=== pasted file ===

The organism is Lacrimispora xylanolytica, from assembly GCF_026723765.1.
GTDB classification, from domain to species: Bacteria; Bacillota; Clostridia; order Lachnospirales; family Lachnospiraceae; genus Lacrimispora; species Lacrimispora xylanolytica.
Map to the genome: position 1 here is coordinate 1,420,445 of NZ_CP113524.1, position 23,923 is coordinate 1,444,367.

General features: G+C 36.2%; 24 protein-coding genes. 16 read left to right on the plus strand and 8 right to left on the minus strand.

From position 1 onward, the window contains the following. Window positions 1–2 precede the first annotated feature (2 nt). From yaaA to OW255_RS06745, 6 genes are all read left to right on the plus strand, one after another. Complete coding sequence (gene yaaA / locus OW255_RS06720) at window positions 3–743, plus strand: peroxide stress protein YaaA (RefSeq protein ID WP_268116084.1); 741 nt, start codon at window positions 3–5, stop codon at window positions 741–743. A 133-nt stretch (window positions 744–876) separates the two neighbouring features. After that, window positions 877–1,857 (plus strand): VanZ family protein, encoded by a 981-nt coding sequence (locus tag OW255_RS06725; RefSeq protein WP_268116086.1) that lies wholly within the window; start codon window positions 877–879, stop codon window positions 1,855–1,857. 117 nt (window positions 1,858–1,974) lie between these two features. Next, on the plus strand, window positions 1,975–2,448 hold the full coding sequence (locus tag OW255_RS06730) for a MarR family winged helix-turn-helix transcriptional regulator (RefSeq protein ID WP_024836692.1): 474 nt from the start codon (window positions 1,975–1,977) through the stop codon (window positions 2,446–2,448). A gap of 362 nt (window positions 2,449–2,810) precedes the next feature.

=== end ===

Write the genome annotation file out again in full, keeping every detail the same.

The organism is Lacrimispora xylanolytica, from assembly GCF_026723765.1.
GTDB classification, from domain to species: Bacteria; Bacillota; Clostridia; order Lachnospirales; family Lachnospiraceae; genus Lacrimispora; species Lacrimispora xylanolytica.
Map to the genome: position 1 here is coordinate 1,420,445 of NZ_CP113524.1, position 23,923 is coordinate 1,444,367.

General features: G+C 36.2%; 24 protein-coding genes. 16 read left to right on the plus strand and 8 right to left on the minus strand.

From position 1 onward, the window contains the following. Window positions 1–2 precede the first annotated feature (2 nt). From yaaA to OW255_RS06745, 6 genes are all read left to right on the plus strand, one after another. Complete coding sequence (gene yaaA / locus OW255_RS06720) at window positions 3–743, plus strand: peroxide stress protein YaaA (RefSeq protein ID WP_268116084.1); 741 nt, start codon at window positions 3–5, stop codon at window positions 741–743. A 133-nt stretch (window positions 744–876) separates the two neighbouring features. After that, window positions 877–1,857 (plus strand): VanZ family protein, encoded by a 981-nt coding sequence (locus tag OW255_RS06725; RefSeq protein WP_268116086.1) that lies wholly within the window; start codon window positions 877–879, stop codon window positions 1,855–1,857. 117 nt (window positions 1,858–1,974) lie between these two features. Next, on the plus strand, window positions 1,975–2,448 hold the full coding sequence (locus tag OW255_RS06730) for a MarR family winged helix-turn-helix transcriptional regulator (RefSeq protein ID WP_024836692.1): 474 nt from the start codon (window positions 1,975–1,977) through the stop codon (window positions 2,446–2,448). A gap of 362 nt (window positions 2,449–2,810) precedes the next feature.